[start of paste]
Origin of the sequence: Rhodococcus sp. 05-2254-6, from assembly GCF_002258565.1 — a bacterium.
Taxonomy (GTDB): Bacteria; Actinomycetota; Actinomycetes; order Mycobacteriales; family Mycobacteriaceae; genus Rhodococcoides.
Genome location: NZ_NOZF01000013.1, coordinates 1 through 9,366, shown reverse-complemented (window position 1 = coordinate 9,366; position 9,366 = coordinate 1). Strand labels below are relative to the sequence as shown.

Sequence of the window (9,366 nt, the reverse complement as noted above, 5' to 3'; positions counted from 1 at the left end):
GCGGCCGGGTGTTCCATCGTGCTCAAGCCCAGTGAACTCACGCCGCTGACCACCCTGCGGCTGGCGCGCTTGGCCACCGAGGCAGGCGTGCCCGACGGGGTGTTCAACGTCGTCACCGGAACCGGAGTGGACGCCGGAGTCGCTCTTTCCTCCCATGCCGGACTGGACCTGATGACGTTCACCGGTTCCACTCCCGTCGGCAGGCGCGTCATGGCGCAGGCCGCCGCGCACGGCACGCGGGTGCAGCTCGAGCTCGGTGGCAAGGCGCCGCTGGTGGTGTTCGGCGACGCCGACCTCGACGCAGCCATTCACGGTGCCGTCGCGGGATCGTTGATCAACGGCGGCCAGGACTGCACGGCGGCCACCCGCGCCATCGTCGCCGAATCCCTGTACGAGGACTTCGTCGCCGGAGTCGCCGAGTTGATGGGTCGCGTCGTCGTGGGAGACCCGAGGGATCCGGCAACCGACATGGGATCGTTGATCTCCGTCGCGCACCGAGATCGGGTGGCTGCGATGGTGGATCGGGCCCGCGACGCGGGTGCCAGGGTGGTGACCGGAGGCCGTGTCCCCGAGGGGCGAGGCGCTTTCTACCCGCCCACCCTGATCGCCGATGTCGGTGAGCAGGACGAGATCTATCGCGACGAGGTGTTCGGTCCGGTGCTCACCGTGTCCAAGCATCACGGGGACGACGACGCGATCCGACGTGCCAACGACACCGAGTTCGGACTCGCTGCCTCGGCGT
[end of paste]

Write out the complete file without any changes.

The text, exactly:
Origin of the sequence: Rhodococcus sp. 05-2254-6, from assembly GCF_002258565.1 — a bacterium.
Taxonomy (GTDB): Bacteria; Actinomycetota; Actinomycetes; order Mycobacteriales; family Mycobacteriaceae; genus Rhodococcoides.
Genome location: NZ_NOZF01000013.1, coordinates 1 through 9,366, shown reverse-complemented (window position 1 = coordinate 9,366; position 9,366 = coordinate 1). Strand labels below are relative to the sequence as shown.

Sequence of the window (9,366 nt, the reverse complement as noted above, 5' to 3'; positions counted from 1 at the left end):
GCGGCCGGGTGTTCCATCGTGCTCAAGCCCAGTGAACTCACGCCGCTGACCACCCTGCGGCTGGCGCGCTTGGCCACCGAGGCAGGCGTGCCCGACGGGGTGTTCAACGTCGTCACCGGAACCGGAGTGGACGCCGGAGTCGCTCTTTCCTCCCATGCCGGACTGGACCTGATGACGTTCACCGGTTCCACTCCCGTCGGCAGGCGCGTCATGGCGCAGGCCGCCGCGCACGGCACGCGGGTGCAGCTCGAGCTCGGTGGCAAGGCGCCGCTGGTGGTGTTCGGCGACGCCGACCTCGACGCAGCCATTCACGGTGCCGTCGCGGGATCGTTGATCAACGGCGGCCAGGACTGCACGGCGGCCACCCGCGCCATCGTCGCCGAATCCCTGTACGAGGACTTCGTCGCCGGAGTCGCCGAGTTGATGGGTCGCGTCGTCGTGGGAGACCCGAGGGATCCGGCAACCGACATGGGATCGTTGATCTCCGTCGCGCACCGAGATCGGGTGGCTGCGATGGTGGATCGGGCCCGCGACGCGGGTGCCAGGGTGGTGACCGGAGGCCGTGTCCCCGAGGGGCGAGGCGCTTTCTACCCGCCCACCCTGATCGCCGATGTCGGTGAGCAGGACGAGATCTATCGCGACGAGGTGTTCGGTCCGGTGCTCACCGTGTCCAAGCATCACGGGGACGACGACGCGATCCGACGTGCCAACGACACCGAGTTCGGACTCGCTGCCTCGGCGT